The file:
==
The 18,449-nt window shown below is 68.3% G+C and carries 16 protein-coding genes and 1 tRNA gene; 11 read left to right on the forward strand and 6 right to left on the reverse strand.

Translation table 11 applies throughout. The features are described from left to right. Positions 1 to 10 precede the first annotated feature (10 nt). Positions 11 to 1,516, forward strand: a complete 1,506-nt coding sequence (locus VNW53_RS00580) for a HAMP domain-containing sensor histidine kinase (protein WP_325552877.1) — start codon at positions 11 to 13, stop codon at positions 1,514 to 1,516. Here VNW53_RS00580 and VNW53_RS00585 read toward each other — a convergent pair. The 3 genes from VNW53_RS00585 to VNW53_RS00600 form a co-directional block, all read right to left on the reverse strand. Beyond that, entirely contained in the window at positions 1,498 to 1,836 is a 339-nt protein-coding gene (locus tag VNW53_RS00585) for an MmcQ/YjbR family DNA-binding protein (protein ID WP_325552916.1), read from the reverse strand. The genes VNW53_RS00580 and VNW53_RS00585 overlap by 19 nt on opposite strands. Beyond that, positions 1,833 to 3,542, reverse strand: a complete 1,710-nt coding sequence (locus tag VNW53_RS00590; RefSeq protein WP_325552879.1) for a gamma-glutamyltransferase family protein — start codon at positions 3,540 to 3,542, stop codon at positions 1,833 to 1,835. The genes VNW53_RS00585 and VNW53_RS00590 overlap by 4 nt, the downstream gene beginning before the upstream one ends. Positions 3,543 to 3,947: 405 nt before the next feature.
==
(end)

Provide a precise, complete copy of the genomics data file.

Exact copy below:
The 18,449-nt window shown below is 68.3% G+C and carries 16 protein-coding genes and 1 tRNA gene; 11 read left to right on the forward strand and 6 right to left on the reverse strand.

Translation table 11 applies throughout. The features are described from left to right. Positions 1 to 10 precede the first annotated feature (10 nt). Positions 11 to 1,516, forward strand: a complete 1,506-nt coding sequence (locus VNW53_RS00580) for a HAMP domain-containing sensor histidine kinase (protein WP_325552877.1) — start codon at positions 11 to 13, stop codon at positions 1,514 to 1,516. Here VNW53_RS00580 and VNW53_RS00585 read toward each other — a convergent pair. The 3 genes from VNW53_RS00585 to VNW53_RS00600 form a co-directional block, all read right to left on the reverse strand. Beyond that, entirely contained in the window at positions 1,498 to 1,836 is a 339-nt protein-coding gene (locus tag VNW53_RS00585) for an MmcQ/YjbR family DNA-binding protein (protein ID WP_325552916.1), read from the reverse strand. The genes VNW53_RS00580 and VNW53_RS00585 overlap by 19 nt on opposite strands. Beyond that, positions 1,833 to 3,542, reverse strand: a complete 1,710-nt coding sequence (locus tag VNW53_RS00590; RefSeq protein WP_325552879.1) for a gamma-glutamyltransferase family protein — start codon at positions 3,540 to 3,542, stop codon at positions 1,833 to 1,835. The genes VNW53_RS00585 and VNW53_RS00590 overlap by 4 nt, the downstream gene beginning before the upstream one ends. Positions 3,543 to 3,947: 405 nt before the next feature.